1. Ideologies practiced within societies
  2. Established ways of making poetry
  3. Aestheticism
  4. The end of philosophy
  5. Academic studies on poetry
  6. Controversial ways of thinking, acting, performing and making poetry, leading to a public forum poetic
  7. Social mechanisms around the poet

The above hiatus for poetry is what I conceptualise, practice, work, perform, make and realise conceptualism in every moment of life condition in the 21st century conceptual theatre on the run.

To that end, could you comment on the recent controversies involving Kenneth Goldsmith and Vanessa Place?

What I understand about Kenneth Goldsmith and Vanessa Place is that they are heartily trying to say the world again and again. That reality is made, seen, realised and constructed in a way that paradoxical nature of the world has been killing the moments of poetry and poetics and this humanity nature of poetry has been making the world alive. What a wonder! What a pity! For a poet or artist still having a chance to have a say that ‘I have still a chance to make poetry, see poetry, know poetry and finally accept the fact that having an awareness upon emptiness, nothingness, meaningfulness and meaninglessness, reflecting contextual mechanisms is still impossibly possible in the 21st century speedy world. That’s very interesting for me as all class and classical social capital of values of humanity can have a chance to return back to the ugly world, not as a superman stunt but as an impossible possibility of simplicity as poetry for public forum.

How do you see yourself in the history of the avant garde?

I have been talking about post-conceptual poetry with thirty characteristics or principles in 2009 (published on the website: www.poemhunter.com/nyein_way) as ‘Manifesto of Post-conceptual Poetry @ November, 2009’. I see myself as new avant garde, which is in the sense that I am beyond experimental plane of making poetry and I am in the unestablished ground of experimenting reality on sites and insights.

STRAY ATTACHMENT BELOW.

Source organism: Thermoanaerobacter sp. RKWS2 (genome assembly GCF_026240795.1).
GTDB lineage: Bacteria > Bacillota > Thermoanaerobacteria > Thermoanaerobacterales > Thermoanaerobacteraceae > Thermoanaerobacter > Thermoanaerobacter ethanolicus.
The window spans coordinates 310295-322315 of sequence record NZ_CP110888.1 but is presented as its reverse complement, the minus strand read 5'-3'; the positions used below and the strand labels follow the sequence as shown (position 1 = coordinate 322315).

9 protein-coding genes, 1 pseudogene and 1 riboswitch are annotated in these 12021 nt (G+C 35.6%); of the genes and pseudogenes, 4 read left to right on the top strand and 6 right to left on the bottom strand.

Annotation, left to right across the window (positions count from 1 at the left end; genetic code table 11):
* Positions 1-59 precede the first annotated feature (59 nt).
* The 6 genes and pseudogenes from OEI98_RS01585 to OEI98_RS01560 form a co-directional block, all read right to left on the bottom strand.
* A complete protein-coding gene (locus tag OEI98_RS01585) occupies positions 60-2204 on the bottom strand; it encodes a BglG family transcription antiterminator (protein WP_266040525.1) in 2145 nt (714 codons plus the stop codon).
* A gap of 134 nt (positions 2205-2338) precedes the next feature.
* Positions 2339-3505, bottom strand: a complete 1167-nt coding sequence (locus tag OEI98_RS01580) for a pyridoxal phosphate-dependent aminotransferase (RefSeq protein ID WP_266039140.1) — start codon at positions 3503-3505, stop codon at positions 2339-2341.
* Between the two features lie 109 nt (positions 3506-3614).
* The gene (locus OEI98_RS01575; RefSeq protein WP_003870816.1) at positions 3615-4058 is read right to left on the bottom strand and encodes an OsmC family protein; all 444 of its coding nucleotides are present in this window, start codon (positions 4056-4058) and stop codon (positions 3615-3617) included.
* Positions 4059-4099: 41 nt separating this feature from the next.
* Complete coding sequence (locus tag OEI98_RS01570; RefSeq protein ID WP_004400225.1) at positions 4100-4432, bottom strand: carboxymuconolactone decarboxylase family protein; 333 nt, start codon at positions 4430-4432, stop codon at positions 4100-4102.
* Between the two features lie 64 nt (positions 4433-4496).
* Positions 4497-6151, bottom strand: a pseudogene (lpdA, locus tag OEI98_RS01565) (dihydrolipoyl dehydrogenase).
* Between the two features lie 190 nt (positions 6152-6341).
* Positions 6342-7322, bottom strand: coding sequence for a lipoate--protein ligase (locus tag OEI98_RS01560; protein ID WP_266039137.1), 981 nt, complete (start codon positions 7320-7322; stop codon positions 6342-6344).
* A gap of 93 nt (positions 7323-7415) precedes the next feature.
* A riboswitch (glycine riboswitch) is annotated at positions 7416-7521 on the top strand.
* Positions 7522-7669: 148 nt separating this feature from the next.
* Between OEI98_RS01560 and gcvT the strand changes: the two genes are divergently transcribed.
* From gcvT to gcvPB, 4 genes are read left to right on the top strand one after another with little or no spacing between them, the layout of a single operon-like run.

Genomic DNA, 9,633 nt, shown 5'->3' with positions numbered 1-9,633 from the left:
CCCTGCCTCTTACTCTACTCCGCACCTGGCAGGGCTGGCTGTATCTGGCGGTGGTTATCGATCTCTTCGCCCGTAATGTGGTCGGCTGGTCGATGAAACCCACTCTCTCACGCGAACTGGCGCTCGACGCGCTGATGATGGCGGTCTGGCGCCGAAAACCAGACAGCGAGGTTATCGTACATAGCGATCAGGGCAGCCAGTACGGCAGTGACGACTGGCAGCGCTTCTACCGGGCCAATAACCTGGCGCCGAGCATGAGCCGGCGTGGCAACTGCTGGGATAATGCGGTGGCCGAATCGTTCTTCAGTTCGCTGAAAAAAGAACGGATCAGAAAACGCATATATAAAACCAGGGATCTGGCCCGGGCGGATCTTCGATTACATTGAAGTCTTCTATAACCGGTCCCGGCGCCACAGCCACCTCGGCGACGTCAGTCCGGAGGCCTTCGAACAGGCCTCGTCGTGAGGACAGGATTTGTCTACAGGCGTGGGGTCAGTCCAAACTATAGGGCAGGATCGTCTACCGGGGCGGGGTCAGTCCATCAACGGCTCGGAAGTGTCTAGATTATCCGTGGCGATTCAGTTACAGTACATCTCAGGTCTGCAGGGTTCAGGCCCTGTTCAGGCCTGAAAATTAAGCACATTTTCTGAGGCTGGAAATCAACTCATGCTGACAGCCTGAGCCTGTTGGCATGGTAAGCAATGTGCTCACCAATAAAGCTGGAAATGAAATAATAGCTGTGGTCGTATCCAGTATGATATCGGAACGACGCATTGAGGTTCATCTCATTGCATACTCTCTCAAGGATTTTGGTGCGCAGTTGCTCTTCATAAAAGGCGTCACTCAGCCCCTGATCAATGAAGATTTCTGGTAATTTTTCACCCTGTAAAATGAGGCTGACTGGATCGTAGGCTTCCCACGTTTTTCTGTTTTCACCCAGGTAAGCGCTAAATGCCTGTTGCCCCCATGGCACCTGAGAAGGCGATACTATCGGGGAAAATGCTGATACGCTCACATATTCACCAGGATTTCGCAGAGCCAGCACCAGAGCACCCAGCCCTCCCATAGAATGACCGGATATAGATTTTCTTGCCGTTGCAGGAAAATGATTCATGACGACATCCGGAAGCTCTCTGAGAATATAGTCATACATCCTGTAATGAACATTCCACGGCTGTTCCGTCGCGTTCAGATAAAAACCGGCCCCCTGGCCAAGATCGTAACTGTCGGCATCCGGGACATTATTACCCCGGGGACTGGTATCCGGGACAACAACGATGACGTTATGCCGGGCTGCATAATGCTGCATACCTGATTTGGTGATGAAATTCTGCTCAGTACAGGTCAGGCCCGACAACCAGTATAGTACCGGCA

What does this demonstrate in political terms – in terms of place (periphery and metropole for example) as well as the political conditions of working in Myanmar at the moment? What in other words might poetry teach us about identity?

‘A contemporary identity’ is no identities at all. It’s beyond politics, politics of poetry for me. I am no identity. I am humanity. I am a poet. I am a person. I am a universe. I am a poem. I am just a mental composition.

For Australian readers, what is a good starting point for your work? And how is your poetry intended to be read, or thought about?

For Australian readers, a good starting point for my work is that ‘Don’t read poetry. Read reality.’ The question will be ‘How?’

The answer is ‘Read simply like an ordinary human being or a general public. Grasp the points you seem to be familiar with.’ That’s the way or the map to all my poems. ‘Time’ is ‘reading simply; for my poems of impossible simplicity as a post-conceptual map to light bearable.

Further links to explore Nyein Way:

  1. Wikipedia
  2. Poem Hunter
  3. Myanmar Conceptual Poets Station
RD Wood

Author: RD Wood

R D Wood, Politics Editor, is a Malayalee Australian writer, editor and printer. He has worked for a trade union, Aboriginal corporation and several NGOs and published in several journals including Overland, Southerly, Cordite, Counterpunch and Jacket2. Wood’s next book of poems is due for release from Electio Editions later this year. At present he is on the Faculty of The School of Life, letterpresses for work & tumble and writes a regular poetry column for Cultural Weekly. Visit him at: www.rdwood.org